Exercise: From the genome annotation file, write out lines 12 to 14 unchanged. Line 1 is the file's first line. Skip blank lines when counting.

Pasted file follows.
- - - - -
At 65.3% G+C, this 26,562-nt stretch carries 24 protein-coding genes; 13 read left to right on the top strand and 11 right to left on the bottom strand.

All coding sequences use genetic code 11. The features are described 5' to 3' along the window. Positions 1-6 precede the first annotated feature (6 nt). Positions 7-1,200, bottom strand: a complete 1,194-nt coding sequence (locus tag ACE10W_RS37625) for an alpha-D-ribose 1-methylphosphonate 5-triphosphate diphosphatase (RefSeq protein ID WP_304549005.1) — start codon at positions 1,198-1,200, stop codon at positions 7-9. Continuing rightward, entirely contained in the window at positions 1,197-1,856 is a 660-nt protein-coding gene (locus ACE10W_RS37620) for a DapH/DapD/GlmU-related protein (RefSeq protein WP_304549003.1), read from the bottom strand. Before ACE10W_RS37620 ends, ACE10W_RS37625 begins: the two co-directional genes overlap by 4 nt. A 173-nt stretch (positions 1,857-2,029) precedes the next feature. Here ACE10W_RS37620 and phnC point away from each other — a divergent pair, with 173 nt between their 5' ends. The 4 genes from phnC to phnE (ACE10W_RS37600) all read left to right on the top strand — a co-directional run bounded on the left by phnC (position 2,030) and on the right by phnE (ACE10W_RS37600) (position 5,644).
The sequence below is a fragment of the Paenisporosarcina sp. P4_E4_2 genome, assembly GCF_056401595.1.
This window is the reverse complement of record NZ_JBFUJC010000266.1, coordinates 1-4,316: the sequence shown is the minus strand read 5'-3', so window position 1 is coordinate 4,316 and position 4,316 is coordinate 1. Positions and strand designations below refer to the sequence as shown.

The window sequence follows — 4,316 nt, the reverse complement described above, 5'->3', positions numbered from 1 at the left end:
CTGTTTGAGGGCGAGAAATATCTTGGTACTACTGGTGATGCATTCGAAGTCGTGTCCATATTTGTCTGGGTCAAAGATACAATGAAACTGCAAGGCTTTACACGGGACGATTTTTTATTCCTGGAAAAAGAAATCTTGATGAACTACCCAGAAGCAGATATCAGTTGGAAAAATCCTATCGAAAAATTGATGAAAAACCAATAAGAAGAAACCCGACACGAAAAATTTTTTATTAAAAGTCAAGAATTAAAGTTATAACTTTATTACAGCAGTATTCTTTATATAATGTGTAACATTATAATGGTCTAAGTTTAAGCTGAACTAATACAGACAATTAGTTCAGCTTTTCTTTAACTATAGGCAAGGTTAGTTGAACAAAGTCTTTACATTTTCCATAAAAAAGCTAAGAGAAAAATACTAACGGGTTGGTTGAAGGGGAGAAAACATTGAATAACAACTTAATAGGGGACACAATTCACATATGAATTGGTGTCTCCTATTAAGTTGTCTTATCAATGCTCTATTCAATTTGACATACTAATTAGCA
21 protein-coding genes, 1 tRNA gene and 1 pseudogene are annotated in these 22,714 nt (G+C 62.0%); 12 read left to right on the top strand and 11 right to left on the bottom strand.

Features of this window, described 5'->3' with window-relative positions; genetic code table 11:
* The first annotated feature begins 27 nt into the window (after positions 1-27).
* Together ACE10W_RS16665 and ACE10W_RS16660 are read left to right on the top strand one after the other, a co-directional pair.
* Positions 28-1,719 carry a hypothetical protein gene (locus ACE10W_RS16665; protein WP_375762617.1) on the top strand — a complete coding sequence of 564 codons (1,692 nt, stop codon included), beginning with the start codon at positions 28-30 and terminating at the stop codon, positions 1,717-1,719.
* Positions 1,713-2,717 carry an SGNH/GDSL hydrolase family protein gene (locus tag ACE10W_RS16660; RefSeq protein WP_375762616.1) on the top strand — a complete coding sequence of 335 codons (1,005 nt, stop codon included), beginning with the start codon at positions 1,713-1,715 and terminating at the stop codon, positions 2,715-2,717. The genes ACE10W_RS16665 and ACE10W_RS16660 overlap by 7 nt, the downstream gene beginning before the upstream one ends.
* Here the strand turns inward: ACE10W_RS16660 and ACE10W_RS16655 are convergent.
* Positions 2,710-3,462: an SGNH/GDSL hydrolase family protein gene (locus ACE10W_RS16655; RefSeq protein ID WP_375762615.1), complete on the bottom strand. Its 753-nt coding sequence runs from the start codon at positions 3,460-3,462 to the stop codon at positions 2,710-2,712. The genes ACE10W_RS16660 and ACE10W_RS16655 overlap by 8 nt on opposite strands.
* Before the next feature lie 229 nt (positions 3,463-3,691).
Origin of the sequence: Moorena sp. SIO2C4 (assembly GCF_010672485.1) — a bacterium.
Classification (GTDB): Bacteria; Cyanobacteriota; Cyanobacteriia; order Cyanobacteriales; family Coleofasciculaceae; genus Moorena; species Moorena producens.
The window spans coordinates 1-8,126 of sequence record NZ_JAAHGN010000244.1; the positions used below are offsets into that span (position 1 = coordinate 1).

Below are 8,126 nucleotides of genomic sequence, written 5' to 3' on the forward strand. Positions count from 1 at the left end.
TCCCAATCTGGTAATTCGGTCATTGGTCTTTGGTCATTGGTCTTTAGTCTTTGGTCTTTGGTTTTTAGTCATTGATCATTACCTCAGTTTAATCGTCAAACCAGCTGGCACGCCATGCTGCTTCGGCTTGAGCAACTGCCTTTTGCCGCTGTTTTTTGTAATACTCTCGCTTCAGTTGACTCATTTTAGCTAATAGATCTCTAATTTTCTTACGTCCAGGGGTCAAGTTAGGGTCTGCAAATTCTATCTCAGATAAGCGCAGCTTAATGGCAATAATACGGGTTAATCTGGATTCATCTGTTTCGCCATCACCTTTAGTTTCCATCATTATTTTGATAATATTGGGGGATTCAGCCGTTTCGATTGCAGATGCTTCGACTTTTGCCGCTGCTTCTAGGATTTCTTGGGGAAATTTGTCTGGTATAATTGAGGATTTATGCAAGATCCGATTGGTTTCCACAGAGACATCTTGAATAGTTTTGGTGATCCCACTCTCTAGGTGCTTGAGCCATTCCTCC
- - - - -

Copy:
* Positions 1,713-2,717 carry an SGNH/GDSL hydrolase family protein gene (locus tag ACE10W_RS16660; RefSeq protein WP_375762616.1) on the top strand — a complete coding sequence of 335 codons (1,005 nt, stop codon included), beginning with the start codon at positions 1,713-1,715 and terminating at the stop codon, positions 2,715-2,717. The genes ACE10W_RS16665 and ACE10W_RS16660 overlap by 7 nt, the downstream gene beginning before the upstream one ends.
* Here the strand turns inward: ACE10W_RS16660 and ACE10W_RS16655 are convergent.
* Positions 2,710-3,462: an SGNH/GDSL hydrolase family protein gene (locus ACE10W_RS16655; RefSeq protein ID WP_375762615.1), complete on the bottom strand. Its 753-nt coding sequence runs from the start codon at positions 3,460-3,462 to the stop codon at positions 2,710-2,712. The genes ACE10W_RS16660 and ACE10W_RS16655 overlap by 8 nt on opposite strands.